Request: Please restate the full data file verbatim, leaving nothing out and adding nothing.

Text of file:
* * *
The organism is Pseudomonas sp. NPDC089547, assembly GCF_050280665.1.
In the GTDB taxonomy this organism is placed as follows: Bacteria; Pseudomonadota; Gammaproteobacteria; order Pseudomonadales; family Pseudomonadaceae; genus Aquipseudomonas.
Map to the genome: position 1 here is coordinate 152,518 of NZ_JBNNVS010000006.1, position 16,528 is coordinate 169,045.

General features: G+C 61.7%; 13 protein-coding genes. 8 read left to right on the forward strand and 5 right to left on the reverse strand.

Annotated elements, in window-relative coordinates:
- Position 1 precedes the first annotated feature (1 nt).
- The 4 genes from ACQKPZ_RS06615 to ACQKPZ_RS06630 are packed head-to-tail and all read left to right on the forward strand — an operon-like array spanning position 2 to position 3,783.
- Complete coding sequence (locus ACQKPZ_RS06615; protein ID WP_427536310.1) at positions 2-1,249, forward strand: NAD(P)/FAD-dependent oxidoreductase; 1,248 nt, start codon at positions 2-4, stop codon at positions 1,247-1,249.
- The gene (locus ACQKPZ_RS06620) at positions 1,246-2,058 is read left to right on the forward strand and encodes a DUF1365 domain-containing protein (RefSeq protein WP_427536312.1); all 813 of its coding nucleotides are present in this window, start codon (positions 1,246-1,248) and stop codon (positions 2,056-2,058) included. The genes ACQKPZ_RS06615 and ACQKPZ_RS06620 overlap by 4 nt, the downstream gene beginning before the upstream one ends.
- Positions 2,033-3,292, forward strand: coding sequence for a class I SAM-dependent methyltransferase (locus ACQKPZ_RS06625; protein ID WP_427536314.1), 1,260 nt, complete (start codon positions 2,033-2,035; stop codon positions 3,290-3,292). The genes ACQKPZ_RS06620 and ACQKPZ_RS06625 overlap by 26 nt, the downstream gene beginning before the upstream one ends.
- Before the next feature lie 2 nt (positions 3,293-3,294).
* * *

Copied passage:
The organism is Pseudomonas sp. NPDC089547, assembly GCF_050280665.1.
In the GTDB taxonomy this organism is placed as follows: Bacteria; Pseudomonadota; Gammaproteobacteria; order Pseudomonadales; family Pseudomonadaceae; genus Aquipseudomonas.
Map to the genome: position 1 here is coordinate 152,518 of NZ_JBNNVS010000006.1, position 16,528 is coordinate 169,045.

General features: G+C 61.7%; 13 protein-coding genes. 8 read left to right on the forward strand and 5 right to left on the reverse strand.

Annotated elements, in window-relative coordinates:
- Position 1 precedes the first annotated feature (1 nt).
- The 4 genes from ACQKPZ_RS06615 to ACQKPZ_RS06630 are packed head-to-tail and all read left to right on the forward strand — an operon-like array spanning position 2 to position 3,783.
- Complete coding sequence (locus ACQKPZ_RS06615; protein ID WP_427536310.1) at positions 2-1,249, forward strand: NAD(P)/FAD-dependent oxidoreductase; 1,248 nt, start codon at positions 2-4, stop codon at positions 1,247-1,249.
- The gene (locus ACQKPZ_RS06620) at positions 1,246-2,058 is read left to right on the forward strand and encodes a DUF1365 domain-containing protein (RefSeq protein WP_427536312.1); all 813 of its coding nucleotides are present in this window, start codon (positions 1,246-1,248) and stop codon (positions 2,056-2,058) included. The genes ACQKPZ_RS06615 and ACQKPZ_RS06620 overlap by 4 nt, the downstream gene beginning before the upstream one ends.
- Positions 2,033-3,292, forward strand: coding sequence for a class I SAM-dependent methyltransferase (locus ACQKPZ_RS06625; protein ID WP_427536314.1), 1,260 nt, complete (start codon positions 2,033-2,035; stop codon positions 3,290-3,292). The genes ACQKPZ_RS06620 and ACQKPZ_RS06625 overlap by 26 nt, the downstream gene beginning before the upstream one ends.
- Before the next feature lie 2 nt (positions 3,293-3,294).